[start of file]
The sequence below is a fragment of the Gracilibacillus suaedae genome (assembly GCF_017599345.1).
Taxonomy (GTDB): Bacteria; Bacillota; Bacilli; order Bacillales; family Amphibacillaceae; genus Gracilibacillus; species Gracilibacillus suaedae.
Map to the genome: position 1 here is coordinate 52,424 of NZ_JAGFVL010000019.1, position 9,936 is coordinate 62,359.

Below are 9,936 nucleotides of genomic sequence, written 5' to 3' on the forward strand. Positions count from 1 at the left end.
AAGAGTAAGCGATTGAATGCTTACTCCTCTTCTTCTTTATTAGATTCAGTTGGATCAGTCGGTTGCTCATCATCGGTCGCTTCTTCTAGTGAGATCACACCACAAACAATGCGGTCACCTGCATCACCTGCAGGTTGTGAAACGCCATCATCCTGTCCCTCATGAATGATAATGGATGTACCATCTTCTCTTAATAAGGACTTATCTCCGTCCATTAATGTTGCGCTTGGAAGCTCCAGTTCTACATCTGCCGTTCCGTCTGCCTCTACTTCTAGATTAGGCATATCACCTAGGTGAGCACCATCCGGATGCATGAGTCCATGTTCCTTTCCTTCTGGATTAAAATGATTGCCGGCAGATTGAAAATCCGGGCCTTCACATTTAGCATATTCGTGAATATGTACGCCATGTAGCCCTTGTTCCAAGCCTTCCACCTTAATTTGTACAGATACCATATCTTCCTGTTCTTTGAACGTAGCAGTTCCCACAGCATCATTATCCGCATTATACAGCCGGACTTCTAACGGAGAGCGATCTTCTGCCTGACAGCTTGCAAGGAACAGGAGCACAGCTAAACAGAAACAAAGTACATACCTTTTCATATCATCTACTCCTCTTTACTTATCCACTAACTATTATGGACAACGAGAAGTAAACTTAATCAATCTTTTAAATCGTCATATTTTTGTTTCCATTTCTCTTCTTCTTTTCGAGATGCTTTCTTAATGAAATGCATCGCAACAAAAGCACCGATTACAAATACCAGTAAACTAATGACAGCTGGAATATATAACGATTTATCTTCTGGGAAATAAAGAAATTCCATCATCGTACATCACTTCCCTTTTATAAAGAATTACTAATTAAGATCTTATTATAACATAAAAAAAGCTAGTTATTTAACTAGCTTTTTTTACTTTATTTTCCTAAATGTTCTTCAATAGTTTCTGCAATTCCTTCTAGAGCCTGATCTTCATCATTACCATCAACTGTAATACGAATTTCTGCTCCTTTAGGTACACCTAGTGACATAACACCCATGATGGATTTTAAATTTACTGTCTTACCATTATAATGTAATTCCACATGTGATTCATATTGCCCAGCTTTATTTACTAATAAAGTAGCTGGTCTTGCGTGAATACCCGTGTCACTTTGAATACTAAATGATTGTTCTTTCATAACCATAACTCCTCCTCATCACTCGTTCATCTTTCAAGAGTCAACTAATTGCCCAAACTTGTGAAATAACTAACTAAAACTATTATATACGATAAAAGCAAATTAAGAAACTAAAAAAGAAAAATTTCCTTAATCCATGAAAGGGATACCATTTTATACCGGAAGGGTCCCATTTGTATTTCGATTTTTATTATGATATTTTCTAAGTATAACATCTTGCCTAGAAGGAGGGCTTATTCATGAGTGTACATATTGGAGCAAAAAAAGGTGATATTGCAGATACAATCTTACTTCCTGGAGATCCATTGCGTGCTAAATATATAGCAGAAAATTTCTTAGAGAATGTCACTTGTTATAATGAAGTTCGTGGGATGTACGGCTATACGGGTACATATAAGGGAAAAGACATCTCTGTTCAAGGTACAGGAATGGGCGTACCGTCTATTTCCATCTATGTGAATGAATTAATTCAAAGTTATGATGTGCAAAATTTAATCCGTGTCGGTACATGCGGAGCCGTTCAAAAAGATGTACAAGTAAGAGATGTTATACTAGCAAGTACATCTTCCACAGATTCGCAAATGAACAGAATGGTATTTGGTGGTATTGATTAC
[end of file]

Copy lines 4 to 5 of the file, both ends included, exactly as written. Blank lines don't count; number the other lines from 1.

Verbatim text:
Below are 9,936 nucleotides of genomic sequence, written 5' to 3' on the forward strand. Positions count from 1 at the left end.
AAGAGTAAGCGATTGAATGCTTACTCCTCTTCTTCTTTATTAGATTCAGTTGGATCAGTCGGTTGCTCATCATCGGTCGCTTCTTCTAGTGAGATCACACCACAAACAATGCGGTCACCTGCATCACCTGCAGGTTGTGAAACGCCATCATCCTGTCCCTCATGAATGATAATGGATGTACCATCTTCTCTTAATAAGGACTTATCTCCGTCCATTAATGTTGCGCTTGGAAGCTCCAGTTCTACATCTGCCGTTCCGTCTGCCTCTACTTCTAGATTAGGCATATCACCTAGGTGAGCACCATCCGGATGCATGAGTCCATGTTCCTTTCCTTCTGGATTAAAATGATTGCCGGCAGATTGAAAATCCGGGCCTTCACATTTAGCATATTCGTGAATATGTACGCCATGTAGCCCTTGTTCCAAGCCTTCCACCTTAATTTGTACAGATACCATATCTTCCTGTTCTTTGAACGTAGCAGTTCCCACAGCATCATTATCCGCATTATACAGCCGGACTTCTAACGGAGAGCGATCTTCTGCCTGACAGCTTGCAAGGAACAGGAGCACAGCTAAACAGAAACAAAGTACATACCTTTTCATATCATCTACTCCTCTTTACTTATCCACTAACTATTATGGACAACGAGAAGTAAACTTAATCAATCTTTTAAATCGTCATATTTTTGTTTCCATTTCTCTTCTTCTTTTCGAGATGCTTTCTTAATGAAATGCATCGCAACAAAAGCACCGATTACAAATACCAGTAAACTAATGACAGCTGGAATATATAACGATTTATCTTCTGGGAAATAAAGAAATTCCATCATCGTACATCACTTCCCTTTTATAAAGAATTACTAATTAAGATCTTATTATAACATAAAAAAAGCTAGTTATTTAACTAGCTTTTTTTACTTTATTTTCCTAAATGTTCTTCAATAGTTTCTGCAATTCCTTCTAGAGCCTGATCTTCATCATTACCATCAACTGTAATACGAATTTCTGCTCCTTTAGGTACACCTAGTGACATAACACCCATGATGGATTTTAAATTTACTGTCTTACCATTATAATGTAATTCCACATGTGATTCATATTGCCCAGCTTTATTTACTAATAAAGTAGCTGGTCTTGCGTGAATACCCGTGTCACTTTGAATACTAAATGATTGTTCTTTCATAACCATAACTCCTCCTCATCACTCGTTCATCTTTCAAGAGTCAACTAATTGCCCAAACTTGTGAAATAACTAACTAAAACTATTATATACGATAAAAGCAAATTAAGAAACTAAAAAAGAAAAATTTCCTTAATCCATGAAAGGGATACCATTTTATACCGGAAGGGTCCCATTTGTATTTCGATTTTTATTATGATATTTTCTAAGTATAACATCTTGCCTAGAAGGAGGGCTTATTCATGAGTGTACATATTGGAGCAAAAAAAGGTGATATTGCAGATACAATCTTACTTCCTGGAGATCCATTGCGTGCTAAATATATAGCAGAAAATTTCTTAGAGAATGTCACTTGTTATAATGAAGTTCGTGGGATGTACGGCTATACGGGTACATATAAGGGAAAAGACATCTCTGTTCAAGGTACAGGAATGGGCGTACCGTCTATTTCCATCTATGTGAATGAATTAATTCAAAGTTATGATGTGCAAAATTTAATCCGTGTCGGTACATGCGGAGCCGTTCAAAAAGATGTACAAGTAAGAGATGTTATACTAGCAAGTACATCTTCCACAGATTCGCAAATGAACAGAATGGTATTTGGTGGTATTGATTAC